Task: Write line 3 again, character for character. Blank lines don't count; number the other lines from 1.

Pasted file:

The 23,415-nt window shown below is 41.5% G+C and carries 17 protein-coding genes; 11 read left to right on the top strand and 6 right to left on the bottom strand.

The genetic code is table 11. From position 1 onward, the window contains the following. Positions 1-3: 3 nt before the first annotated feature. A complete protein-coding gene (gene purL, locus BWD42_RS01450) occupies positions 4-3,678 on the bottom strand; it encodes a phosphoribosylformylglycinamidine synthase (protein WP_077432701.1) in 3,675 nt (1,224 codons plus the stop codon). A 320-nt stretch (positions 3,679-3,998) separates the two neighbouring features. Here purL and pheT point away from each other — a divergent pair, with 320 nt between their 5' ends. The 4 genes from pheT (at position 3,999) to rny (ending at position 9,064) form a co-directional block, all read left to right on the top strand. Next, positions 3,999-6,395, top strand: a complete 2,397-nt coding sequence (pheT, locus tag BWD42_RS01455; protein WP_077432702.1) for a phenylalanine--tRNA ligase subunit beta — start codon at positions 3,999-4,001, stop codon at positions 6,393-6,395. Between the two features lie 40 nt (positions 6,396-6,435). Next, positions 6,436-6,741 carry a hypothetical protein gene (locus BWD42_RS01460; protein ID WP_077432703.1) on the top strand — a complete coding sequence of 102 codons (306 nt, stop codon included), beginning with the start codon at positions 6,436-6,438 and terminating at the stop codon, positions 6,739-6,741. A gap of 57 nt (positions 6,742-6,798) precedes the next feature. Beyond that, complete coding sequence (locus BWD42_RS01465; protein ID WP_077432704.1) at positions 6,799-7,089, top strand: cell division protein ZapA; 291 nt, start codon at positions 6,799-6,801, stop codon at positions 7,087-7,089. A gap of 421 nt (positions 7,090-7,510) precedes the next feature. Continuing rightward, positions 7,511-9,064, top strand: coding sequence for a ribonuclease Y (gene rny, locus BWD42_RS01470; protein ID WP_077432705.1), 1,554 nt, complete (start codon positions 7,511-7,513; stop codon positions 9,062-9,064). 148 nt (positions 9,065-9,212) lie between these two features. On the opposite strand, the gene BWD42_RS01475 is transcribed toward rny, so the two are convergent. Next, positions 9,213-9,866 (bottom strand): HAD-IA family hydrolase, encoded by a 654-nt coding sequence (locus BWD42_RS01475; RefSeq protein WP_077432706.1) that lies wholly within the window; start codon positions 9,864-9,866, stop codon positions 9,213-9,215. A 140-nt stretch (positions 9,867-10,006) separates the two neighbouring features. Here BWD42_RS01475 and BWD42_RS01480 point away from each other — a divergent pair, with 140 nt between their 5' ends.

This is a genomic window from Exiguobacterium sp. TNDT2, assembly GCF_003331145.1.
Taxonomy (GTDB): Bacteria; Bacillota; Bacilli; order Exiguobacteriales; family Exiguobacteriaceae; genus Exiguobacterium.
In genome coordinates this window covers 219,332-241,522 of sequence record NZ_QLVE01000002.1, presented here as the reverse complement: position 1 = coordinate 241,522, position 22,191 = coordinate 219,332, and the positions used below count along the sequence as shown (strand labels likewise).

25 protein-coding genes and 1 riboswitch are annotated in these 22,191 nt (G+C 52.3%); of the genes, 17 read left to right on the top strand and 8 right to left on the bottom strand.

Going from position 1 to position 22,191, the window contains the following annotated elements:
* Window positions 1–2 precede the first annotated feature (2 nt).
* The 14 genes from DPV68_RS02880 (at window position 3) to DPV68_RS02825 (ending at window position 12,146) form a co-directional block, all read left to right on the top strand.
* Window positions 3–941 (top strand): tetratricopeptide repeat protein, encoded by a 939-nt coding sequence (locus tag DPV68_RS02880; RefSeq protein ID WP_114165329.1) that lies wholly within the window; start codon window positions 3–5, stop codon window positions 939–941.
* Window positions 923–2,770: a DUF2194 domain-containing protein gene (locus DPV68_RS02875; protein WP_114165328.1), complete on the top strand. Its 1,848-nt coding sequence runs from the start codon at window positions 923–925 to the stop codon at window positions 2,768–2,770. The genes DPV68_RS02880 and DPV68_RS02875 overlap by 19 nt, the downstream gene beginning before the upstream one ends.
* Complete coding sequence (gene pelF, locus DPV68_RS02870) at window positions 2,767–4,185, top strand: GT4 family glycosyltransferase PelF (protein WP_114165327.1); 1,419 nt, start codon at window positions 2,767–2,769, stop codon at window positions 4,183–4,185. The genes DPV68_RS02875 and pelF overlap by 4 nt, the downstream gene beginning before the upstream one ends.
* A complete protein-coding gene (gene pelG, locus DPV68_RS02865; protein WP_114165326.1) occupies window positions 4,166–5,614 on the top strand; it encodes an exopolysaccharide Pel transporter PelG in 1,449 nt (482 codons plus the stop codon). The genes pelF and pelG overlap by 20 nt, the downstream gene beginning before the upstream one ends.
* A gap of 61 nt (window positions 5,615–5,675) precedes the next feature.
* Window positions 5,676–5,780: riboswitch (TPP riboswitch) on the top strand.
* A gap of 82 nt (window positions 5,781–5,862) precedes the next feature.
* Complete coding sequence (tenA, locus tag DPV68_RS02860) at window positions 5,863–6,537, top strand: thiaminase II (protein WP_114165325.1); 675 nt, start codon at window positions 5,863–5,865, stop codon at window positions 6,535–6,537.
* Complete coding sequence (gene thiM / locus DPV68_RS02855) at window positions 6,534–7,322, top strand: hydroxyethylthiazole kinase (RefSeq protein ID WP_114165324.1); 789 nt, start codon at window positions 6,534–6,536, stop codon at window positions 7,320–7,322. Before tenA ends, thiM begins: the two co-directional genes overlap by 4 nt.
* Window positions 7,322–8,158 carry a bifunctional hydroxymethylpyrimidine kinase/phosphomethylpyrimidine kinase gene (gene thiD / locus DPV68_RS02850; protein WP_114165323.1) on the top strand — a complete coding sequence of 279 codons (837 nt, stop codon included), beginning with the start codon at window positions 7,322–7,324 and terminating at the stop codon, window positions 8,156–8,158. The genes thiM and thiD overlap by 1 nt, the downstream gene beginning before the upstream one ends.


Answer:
This is a genomic window from Exiguobacterium sp. TNDT2, assembly GCF_003331145.1.